Changing clinical care cascade of patients with chronic hepatitis B in Beijing, China

Elsevier, The Lancet Regional Health - Western Pacific, Volume 16, November 2021
Li M., Zhao L., Zhou J., Sun Y., Wu X., Ou X. et al.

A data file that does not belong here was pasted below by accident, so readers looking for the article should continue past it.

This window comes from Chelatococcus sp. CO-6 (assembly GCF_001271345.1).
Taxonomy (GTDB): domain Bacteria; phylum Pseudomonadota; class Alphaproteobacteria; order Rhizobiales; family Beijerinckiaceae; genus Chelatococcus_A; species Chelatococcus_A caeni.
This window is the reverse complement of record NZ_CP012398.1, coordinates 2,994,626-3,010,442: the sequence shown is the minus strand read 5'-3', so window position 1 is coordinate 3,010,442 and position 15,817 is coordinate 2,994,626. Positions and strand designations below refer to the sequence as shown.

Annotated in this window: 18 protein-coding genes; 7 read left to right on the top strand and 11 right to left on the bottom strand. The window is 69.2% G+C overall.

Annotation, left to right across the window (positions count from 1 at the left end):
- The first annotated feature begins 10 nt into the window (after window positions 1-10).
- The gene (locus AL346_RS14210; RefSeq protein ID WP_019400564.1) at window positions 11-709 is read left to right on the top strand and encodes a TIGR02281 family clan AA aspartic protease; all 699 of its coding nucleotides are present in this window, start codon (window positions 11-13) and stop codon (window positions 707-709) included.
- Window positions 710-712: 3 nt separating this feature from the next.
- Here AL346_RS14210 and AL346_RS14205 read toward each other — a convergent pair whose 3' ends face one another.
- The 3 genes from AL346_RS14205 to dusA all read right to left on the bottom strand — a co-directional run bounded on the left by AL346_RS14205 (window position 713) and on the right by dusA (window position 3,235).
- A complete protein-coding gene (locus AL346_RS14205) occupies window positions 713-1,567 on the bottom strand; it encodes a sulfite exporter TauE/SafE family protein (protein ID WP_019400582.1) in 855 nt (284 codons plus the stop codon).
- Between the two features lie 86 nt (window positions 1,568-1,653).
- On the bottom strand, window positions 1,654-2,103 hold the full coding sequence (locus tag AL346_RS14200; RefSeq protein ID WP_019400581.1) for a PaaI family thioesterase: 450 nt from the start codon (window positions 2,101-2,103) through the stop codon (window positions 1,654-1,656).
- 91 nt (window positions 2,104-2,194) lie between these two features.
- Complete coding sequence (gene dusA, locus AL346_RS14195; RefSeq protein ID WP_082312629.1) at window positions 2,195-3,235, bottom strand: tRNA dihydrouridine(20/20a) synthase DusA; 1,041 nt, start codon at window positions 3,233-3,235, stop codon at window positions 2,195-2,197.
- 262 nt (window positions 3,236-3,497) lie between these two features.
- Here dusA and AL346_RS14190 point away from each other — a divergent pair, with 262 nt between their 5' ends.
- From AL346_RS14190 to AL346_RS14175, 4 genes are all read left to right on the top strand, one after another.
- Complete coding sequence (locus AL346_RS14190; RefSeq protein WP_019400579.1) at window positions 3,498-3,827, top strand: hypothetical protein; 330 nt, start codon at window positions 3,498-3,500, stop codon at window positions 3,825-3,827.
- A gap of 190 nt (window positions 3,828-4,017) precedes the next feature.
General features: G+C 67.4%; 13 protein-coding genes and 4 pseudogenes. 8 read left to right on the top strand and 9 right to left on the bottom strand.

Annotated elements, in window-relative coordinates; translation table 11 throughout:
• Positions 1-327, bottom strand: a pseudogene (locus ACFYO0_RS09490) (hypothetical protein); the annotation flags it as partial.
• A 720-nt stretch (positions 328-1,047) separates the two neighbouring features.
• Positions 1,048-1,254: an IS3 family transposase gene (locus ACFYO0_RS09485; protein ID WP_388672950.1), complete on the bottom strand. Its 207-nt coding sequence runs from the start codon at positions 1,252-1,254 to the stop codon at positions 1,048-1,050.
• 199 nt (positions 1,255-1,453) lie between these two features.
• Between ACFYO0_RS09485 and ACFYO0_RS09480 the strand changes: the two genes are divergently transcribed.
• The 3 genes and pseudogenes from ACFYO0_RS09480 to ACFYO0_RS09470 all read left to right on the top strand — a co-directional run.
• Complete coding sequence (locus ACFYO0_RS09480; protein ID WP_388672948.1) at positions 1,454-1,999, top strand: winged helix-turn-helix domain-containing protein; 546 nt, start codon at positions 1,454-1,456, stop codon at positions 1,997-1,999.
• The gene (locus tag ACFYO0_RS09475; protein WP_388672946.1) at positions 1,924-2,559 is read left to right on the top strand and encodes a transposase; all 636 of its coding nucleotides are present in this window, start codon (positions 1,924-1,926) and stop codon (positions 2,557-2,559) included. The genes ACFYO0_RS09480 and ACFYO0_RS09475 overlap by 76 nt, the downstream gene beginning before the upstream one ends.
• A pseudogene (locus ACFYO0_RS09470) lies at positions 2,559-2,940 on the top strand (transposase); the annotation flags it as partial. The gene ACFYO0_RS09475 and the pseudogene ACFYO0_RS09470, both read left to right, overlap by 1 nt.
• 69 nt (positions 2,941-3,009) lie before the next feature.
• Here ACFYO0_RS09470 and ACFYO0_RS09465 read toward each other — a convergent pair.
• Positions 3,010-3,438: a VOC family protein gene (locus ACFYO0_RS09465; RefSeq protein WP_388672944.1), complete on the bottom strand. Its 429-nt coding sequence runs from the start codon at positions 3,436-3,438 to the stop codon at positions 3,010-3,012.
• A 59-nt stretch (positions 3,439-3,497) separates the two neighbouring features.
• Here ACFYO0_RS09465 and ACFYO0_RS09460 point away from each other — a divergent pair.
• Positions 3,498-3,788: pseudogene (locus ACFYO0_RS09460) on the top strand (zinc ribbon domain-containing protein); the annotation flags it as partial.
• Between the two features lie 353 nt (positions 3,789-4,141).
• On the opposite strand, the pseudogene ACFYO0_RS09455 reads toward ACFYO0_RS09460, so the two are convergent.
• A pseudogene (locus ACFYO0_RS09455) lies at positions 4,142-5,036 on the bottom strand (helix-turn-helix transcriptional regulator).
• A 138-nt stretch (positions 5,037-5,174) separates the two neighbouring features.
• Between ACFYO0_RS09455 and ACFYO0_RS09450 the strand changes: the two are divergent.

Background: High uptake of hepatitis B virus (HBV) tests and antiviral therapy are required to improve the clinical outcomes of patients with chronic hepatitis B (CHB) at the population level. In the current study, we used the Basic Medical Care Insurance for Employees (BMCIE) to investigate the changes of clinical care cascade of CHB in Beijing, China. Methods: Records for medical service of CHB patients from January 1, 2010 to December 31, 2018 were retrieved from the BMCIE database. The annual and cumulative rates of CHB patients in care, receiving HBV tests and on antiviral therapy were calculated. The trends of annual percentage changes (APCs) were estimated using Joinpoint regression model. Findings: Among estimated HBsAg positive employees, the rate of CHB patients in care increased from 4•77% in 2010 to 18•61% in 2018 (APC=17•3, 95%CI: 14•4-20•4). The rate of HBV tests increased from 4•41% in 2010 to 16•39% in 2018. Among the estimated eligible employees for treatment, the rate of antiviral therapy increased from 3•92% in 2010 to 30•88% in 2018. The proportion of hospital visits for HBV≥4 times per year had increased from 47•07% in 2010 to 65•31% in 2018. By 2018, entecavir (65•07%) and tenofovir (12•98%) had become the predominantly prescribed antiviral agents. Interpretation: The rates of CHB patients in care, receiving HBV tests and on antiviral therapy substantially increased in Beijing, China. However, more efforts are still needed to increase the uptake of HBV tests and treatment for achieving the goal of HBV elimination by 2030. Funding: Beijing Municipal Science and Technology Commission (No.D161100002716003), National Science and Technology Major Special Project for Infectious Diseases (No.Z191100007619037, No.2018ZX10302204), and Digestive Medical Coordinated Development Center of Beijing Municipal Administration of Hospitals (No. XXX 0104).